Title:  Alternative Future: Assessing Russian Reconnaissance Fire Complex Performance in the Third Chechen War

Date Originally Written:  June 11, 2020.

Date Originally Published:  August 10, 2020.

Author and / or Article Point of View:  The author is a company-grade U.S. Army Field Artillery Officer interested in the military implications of emerging technologies. The author has previously written on the effects of additive manufacturing and predictive maintenance on the U.S. Army.

Summary:  The Russian Army’s artillery forces played a decisive role in the Third Chechen War due to the effectiveness of the Reconnaissance Fire Complex. Empowered by Target Acquisition Companies that employed Unmanned Aircraft Systems and Electronic Warfare, the Russian Army showcased a devastatingly fast artillery targeting cycle.

Text:  Beginning in 2014, the Russo-Ukrainian War created a laboratory for the Russian Army to develop new tactics on how to employ their artillery. The successful use of Unmanned Aircraft Systems (UAS) to coordinate artillery strikes in Ukraine[1] caused the Russian Army to make UAS a central element of their targeting process[2]. Electronic Warfare (EW) platforms also proved to be effective target acquisition systems by detecting electromagnetic signatures and then targeting them with artillery[3]. Learning from their experience in the Russo-Ukrainian War, the Russian Army significantly invested in these systems as part of their artillery modernization program. Ultimately, these systems would give the Russian Army a decisive advantage in their 2033 War in Chechnya.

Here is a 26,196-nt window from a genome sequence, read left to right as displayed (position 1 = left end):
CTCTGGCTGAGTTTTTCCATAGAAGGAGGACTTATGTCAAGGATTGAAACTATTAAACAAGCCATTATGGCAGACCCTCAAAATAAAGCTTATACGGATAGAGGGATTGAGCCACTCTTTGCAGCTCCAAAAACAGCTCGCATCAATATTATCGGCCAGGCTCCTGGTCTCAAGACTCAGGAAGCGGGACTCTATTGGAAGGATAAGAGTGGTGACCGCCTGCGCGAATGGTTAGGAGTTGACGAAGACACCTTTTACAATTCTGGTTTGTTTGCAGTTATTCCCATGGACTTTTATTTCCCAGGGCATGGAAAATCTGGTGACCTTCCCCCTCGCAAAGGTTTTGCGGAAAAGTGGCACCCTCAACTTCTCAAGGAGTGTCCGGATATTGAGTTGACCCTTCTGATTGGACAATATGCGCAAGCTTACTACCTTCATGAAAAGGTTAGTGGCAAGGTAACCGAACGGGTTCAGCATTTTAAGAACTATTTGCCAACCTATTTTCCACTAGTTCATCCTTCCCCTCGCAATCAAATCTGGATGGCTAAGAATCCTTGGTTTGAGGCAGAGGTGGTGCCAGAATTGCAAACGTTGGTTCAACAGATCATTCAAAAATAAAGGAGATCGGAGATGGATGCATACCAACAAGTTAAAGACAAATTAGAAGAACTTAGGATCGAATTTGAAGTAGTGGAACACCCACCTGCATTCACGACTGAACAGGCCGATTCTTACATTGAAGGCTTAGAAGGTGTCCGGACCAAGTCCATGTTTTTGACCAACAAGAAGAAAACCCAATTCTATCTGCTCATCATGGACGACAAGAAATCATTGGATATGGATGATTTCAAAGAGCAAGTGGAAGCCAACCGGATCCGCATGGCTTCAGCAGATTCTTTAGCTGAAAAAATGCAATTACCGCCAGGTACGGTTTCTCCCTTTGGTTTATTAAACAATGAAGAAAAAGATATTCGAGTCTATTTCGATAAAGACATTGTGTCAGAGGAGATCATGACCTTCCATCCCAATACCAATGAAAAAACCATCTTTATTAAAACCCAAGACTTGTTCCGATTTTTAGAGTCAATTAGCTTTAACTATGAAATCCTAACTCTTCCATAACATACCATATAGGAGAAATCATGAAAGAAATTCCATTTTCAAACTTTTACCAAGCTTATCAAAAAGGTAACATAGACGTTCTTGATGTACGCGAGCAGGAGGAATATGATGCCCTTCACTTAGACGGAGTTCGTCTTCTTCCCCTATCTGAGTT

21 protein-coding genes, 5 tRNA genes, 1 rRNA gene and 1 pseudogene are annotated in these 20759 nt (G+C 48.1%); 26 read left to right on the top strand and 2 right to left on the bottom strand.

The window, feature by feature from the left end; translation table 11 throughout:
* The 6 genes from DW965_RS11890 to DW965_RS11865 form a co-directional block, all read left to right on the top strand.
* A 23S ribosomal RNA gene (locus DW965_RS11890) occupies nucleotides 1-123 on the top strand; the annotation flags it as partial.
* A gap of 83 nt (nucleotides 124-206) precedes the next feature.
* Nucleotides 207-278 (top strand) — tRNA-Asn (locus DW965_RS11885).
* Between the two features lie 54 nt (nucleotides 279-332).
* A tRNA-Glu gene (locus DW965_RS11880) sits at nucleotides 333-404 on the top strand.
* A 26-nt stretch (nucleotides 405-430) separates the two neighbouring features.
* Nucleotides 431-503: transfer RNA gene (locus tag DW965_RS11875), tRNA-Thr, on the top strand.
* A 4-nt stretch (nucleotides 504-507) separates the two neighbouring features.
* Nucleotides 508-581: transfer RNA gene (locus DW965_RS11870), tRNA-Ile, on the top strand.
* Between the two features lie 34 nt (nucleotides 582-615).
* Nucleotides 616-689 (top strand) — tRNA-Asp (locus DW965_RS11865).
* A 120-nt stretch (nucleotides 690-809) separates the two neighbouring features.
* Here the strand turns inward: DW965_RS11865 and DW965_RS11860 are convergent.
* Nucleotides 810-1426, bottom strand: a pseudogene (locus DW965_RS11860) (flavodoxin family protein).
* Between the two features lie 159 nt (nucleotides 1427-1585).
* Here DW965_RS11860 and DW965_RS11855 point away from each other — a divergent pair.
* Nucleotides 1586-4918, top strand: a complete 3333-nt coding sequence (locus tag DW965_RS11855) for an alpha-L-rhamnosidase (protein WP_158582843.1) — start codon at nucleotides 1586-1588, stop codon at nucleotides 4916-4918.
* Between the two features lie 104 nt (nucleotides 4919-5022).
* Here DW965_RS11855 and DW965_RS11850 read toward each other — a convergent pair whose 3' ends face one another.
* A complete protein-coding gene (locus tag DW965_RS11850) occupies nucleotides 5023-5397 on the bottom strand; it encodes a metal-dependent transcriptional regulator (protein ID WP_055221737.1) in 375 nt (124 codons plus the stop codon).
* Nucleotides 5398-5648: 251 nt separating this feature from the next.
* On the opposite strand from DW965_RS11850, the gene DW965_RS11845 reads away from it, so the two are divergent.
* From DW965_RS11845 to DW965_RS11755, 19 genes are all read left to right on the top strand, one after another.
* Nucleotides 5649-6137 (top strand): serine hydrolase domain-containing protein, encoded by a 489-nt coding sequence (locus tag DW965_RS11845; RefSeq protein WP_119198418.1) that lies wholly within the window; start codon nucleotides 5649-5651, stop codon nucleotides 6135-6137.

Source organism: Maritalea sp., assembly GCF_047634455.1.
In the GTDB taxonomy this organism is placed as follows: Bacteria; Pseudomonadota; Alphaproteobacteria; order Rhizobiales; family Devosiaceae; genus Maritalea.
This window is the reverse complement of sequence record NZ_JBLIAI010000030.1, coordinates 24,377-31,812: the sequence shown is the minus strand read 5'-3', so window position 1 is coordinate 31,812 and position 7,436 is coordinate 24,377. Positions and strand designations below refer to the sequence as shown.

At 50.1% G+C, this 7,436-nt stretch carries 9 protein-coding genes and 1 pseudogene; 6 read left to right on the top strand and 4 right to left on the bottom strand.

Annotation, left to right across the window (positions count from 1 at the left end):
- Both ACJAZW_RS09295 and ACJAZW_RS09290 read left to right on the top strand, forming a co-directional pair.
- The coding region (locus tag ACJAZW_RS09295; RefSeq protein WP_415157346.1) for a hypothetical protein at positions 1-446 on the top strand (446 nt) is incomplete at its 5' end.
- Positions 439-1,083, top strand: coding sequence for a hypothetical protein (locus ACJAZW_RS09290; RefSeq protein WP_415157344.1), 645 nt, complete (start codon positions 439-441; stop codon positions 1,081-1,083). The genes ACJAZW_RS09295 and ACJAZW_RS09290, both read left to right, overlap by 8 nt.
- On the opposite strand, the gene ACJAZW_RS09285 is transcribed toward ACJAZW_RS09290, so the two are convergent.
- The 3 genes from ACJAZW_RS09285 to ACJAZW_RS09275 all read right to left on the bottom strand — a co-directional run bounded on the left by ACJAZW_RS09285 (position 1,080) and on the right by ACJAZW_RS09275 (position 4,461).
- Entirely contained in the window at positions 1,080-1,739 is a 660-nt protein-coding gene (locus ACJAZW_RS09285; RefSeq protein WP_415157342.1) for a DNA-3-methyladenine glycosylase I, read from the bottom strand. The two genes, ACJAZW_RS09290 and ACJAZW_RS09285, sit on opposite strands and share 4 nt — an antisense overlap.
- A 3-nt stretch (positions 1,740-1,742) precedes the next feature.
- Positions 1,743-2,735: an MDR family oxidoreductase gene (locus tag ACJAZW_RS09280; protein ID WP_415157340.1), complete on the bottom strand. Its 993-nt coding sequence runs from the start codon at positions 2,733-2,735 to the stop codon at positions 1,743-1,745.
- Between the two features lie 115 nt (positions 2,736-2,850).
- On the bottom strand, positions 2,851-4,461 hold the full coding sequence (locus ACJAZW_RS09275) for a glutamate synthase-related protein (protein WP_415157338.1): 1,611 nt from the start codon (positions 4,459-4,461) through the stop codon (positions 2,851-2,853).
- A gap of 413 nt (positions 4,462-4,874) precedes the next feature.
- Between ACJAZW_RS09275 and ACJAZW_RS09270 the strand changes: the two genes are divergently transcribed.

Despite budgetary pressures in the 2020s, the Russian Army continued to invest in its advanced Reconnaissance Fire Complex due to it being a valued Soviet-era concept and its operational validation during the Russo-Ukrainian War[4]. This concept aimed to digitally link advanced target acquisition sensors, UAS, and Military Command systems to artillery platforms to provide incredibly responsive fires. The Russian investment in the Reconnaissance Fire Complex during the 2020s took the lessons learned from Ukraine and made them a permanent part of the Russian force structure.

In a 2028 reorganization, each Russian Brigade received a dedicated Artillery UAS Company and EW Target Acquisition Company. While the Brigade retained other UAS and EW assets, these companies existed for the sole purpose of continuously pulling targeting data to feed the largely autonomous Reconnaissance Fire Complex.